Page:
Hailing a yellow taxi can be an ordeal. Finding one with a charming driver can be even harder.
With the rise of private competitors like Uber, the perception of the quintessential charm of the New York City taxi driver has taken the backseat of the iconic yellow cab.
One way the yellow taxi service is turning these negative attitudes around is through a new website encouraging returned veterans to get involved in the taxi industry.
Daniella Itin, creator of Vets Drive Yellow NYC said she realized there was an opportunity for veterans to become involved in one of New York City’s most iconic industries.
This new program quickens the process of veterans obtaining their hack license, allowing them to drive taxis and helps them gain employment with one of New York City’s taxi garages.
Having 13 years family experience in the taxi industry, Ms. Itin developed a program with the Greater New York Taxi Association called Vets Drive Yellow NYC.
As a military wife, Ms. Itin said she has seen her husband and other returned veterans struggle with being stateside.
“When my husband came home, it was very hard for him to find something to do while adjusting to civilian life,” Ms. Itin told the Observer. “When you come home from deployment, the thought of sitting behind a desk, it’s a hard process to come from combat and sit at a desk day in day out.”
The new program is designed to help employ veterans looking to get behind the wheel.
'I've been coming out of my shell a bit and I feel that taking the reign of driving taxi's will me out in a way of engaging with people in conversation and learning,' Mr. Collins told the Observer.
Frederick Collins, an Army veteran, said he always wanted to drive taxis and had been trying to get his hack license for a while but never got fully qualified.
“I was supposed to go to Missouri and go to trucker school but this [program] gave me the opportunity to drive in New York and raise my children,” Mr. Collins said.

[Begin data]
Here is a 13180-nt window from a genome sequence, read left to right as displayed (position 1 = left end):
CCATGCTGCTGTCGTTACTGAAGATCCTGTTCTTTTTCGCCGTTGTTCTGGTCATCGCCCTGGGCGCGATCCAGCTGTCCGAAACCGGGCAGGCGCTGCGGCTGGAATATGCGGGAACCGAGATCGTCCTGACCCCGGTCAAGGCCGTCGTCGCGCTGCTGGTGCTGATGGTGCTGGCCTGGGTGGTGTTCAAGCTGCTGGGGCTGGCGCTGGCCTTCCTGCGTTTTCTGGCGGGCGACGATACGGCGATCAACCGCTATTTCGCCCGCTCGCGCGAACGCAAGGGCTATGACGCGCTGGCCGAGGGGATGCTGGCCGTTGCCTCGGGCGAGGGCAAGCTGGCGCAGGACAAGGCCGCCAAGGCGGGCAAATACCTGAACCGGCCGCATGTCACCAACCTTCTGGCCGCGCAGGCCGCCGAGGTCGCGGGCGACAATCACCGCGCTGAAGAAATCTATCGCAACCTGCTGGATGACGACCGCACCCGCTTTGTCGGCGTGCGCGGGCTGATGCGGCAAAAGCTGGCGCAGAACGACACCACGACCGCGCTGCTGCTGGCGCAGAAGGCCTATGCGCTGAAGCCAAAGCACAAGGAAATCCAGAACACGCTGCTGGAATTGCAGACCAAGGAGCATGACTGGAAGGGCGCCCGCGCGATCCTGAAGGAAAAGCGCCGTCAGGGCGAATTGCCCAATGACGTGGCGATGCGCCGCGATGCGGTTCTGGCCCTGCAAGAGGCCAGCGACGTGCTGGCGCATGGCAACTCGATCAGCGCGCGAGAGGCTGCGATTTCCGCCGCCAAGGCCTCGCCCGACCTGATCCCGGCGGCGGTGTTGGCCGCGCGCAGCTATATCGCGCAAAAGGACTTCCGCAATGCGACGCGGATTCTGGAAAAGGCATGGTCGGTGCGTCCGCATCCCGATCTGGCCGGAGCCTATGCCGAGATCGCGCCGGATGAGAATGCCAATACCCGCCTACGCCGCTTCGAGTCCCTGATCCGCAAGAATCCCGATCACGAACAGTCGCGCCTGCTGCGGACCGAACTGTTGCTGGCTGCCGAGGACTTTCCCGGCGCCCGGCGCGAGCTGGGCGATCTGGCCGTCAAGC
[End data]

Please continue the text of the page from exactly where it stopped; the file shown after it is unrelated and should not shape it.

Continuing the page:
Mr. Collins is one of 20 veterans who have found work driving taxis with the help of the Vets Drive Yellow NYC website which officially launched Jan. 12.
Taxi garages like Woodside Management will pay for the veterans’ hack license and will offer them a position within the garage to drive taxis.
The process to receive a hack License usually takes three months but with the help of Vets Drive Yellow NYC Veterans will receive the license within two to three weeks.
Ralph Diaz, manager of Woodside Management said his garage is happy being in a partnership with Vets Drive Yellow NYC because it’s important to give back to the veterans.
Mr. Diaz said the new employees will be easy to train.
“We’ll explain everything basically from a to z and we’ll map out the city for them,” Mr. Diaz said. “Everyone gets trained. Nobody just comes and gets into a taxi with no knowledge of it.”
Ms. Itin said having the ability to work with garages give veterans a better chance to earn a good living wage.
“The cab industry has been stable industry for 100 years,” she said. “You make more money, you get tips, and you’re not worried about the expense of the car. You’re part of an iconic industry.”
Mr. Collins said working as a taxi driver will help him not only earn money for his family but will help him gain more self-esteem after struggling with being a self-confessed introvert.
“I’ve been coming out of my shell a bit and I feel that taking the reign of driving taxi’s will help me out in a way of engaging with people in conversation and learning,” Mr. Collins said.
Other companies, like Uber are also encouraging Veterans to get behind the wheel.
A recent survey of Uber driver-partners conducted by the Bensen Strategy Group found 7 percent of national Uber driver-partners are Veterans.
Ms. Itiz said she hopes people will be more willing to choose to ride a taxi knowing a Veteran is driving.
“The perception of cab drivers has been skewed from 70s and 80s movies, but I think with the addition of vets that will change,” Ms. Itin said. “Who’s better to drive you around than an American hero?”